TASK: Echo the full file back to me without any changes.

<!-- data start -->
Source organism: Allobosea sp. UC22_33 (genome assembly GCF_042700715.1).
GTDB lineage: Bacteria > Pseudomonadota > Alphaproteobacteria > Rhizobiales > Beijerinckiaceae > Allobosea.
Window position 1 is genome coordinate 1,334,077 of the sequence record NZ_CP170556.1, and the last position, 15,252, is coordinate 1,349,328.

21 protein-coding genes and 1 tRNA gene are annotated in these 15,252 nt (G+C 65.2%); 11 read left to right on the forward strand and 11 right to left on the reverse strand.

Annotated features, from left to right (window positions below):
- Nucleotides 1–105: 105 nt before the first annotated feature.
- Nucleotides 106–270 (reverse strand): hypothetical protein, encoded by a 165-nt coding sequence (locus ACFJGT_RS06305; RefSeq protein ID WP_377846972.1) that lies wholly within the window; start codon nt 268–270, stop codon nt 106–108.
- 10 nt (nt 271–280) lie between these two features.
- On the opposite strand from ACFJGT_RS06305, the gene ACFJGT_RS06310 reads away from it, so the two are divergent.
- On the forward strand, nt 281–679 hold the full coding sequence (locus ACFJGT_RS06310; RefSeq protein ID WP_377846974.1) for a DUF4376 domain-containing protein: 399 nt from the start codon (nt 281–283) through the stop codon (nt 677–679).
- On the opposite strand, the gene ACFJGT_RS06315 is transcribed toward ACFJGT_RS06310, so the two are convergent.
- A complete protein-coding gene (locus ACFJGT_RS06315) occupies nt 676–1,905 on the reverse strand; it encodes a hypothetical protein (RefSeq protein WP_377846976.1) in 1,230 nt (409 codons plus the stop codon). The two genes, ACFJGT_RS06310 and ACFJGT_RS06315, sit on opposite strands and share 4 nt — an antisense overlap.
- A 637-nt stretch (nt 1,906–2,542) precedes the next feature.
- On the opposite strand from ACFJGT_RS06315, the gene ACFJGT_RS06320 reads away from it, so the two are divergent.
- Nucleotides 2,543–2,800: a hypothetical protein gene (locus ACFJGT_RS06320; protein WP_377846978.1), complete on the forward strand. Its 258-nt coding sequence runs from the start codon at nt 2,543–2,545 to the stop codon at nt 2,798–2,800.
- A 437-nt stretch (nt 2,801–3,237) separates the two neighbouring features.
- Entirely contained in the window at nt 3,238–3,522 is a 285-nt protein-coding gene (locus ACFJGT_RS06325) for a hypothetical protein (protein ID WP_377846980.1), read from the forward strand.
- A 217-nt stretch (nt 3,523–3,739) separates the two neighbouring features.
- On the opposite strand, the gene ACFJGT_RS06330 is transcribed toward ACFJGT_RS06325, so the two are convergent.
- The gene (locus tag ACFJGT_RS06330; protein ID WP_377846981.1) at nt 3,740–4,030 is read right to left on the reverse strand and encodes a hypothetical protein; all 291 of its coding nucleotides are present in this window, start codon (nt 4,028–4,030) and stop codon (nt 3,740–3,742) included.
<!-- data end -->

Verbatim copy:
Source organism: Allobosea sp. UC22_33 (genome assembly GCF_042700715.1).
GTDB lineage: Bacteria > Pseudomonadota > Alphaproteobacteria > Rhizobiales > Beijerinckiaceae > Allobosea.
Window position 1 is genome coordinate 1,334,077 of the sequence record NZ_CP170556.1, and the last position, 15,252, is coordinate 1,349,328.

21 protein-coding genes and 1 tRNA gene are annotated in these 15,252 nt (G+C 65.2%); 11 read left to right on the forward strand and 11 right to left on the reverse strand.

Annotated features, from left to right (window positions below):
- Nucleotides 1–105: 105 nt before the first annotated feature.
- Nucleotides 106–270 (reverse strand): hypothetical protein, encoded by a 165-nt coding sequence (locus ACFJGT_RS06305; RefSeq protein ID WP_377846972.1) that lies wholly within the window; start codon nt 268–270, stop codon nt 106–108.
- 10 nt (nt 271–280) lie between these two features.
- On the opposite strand from ACFJGT_RS06305, the gene ACFJGT_RS06310 reads away from it, so the two are divergent.
- On the forward strand, nt 281–679 hold the full coding sequence (locus ACFJGT_RS06310; RefSeq protein ID WP_377846974.1) for a DUF4376 domain-containing protein: 399 nt from the start codon (nt 281–283) through the stop codon (nt 677–679).
- On the opposite strand, the gene ACFJGT_RS06315 is transcribed toward ACFJGT_RS06310, so the two are convergent.
- A complete protein-coding gene (locus ACFJGT_RS06315) occupies nt 676–1,905 on the reverse strand; it encodes a hypothetical protein (RefSeq protein WP_377846976.1) in 1,230 nt (409 codons plus the stop codon). The two genes, ACFJGT_RS06310 and ACFJGT_RS06315, sit on opposite strands and share 4 nt — an antisense overlap.
- A 637-nt stretch (nt 1,906–2,542) precedes the next feature.
- On the opposite strand from ACFJGT_RS06315, the gene ACFJGT_RS06320 reads away from it, so the two are divergent.
- Nucleotides 2,543–2,800: a hypothetical protein gene (locus ACFJGT_RS06320; protein WP_377846978.1), complete on the forward strand. Its 258-nt coding sequence runs from the start codon at nt 2,543–2,545 to the stop codon at nt 2,798–2,800.
- A 437-nt stretch (nt 2,801–3,237) separates the two neighbouring features.
- Entirely contained in the window at nt 3,238–3,522 is a 285-nt protein-coding gene (locus ACFJGT_RS06325) for a hypothetical protein (protein ID WP_377846980.1), read from the forward strand.
- A 217-nt stretch (nt 3,523–3,739) separates the two neighbouring features.
- On the opposite strand, the gene ACFJGT_RS06330 is transcribed toward ACFJGT_RS06325, so the two are convergent.
- The gene (locus tag ACFJGT_RS06330; protein ID WP_377846981.1) at nt 3,740–4,030 is read right to left on the reverse strand and encodes a hypothetical protein; all 291 of its coding nucleotides are present in this window, start codon (nt 4,028–4,030) and stop codon (nt 3,740–3,742) included.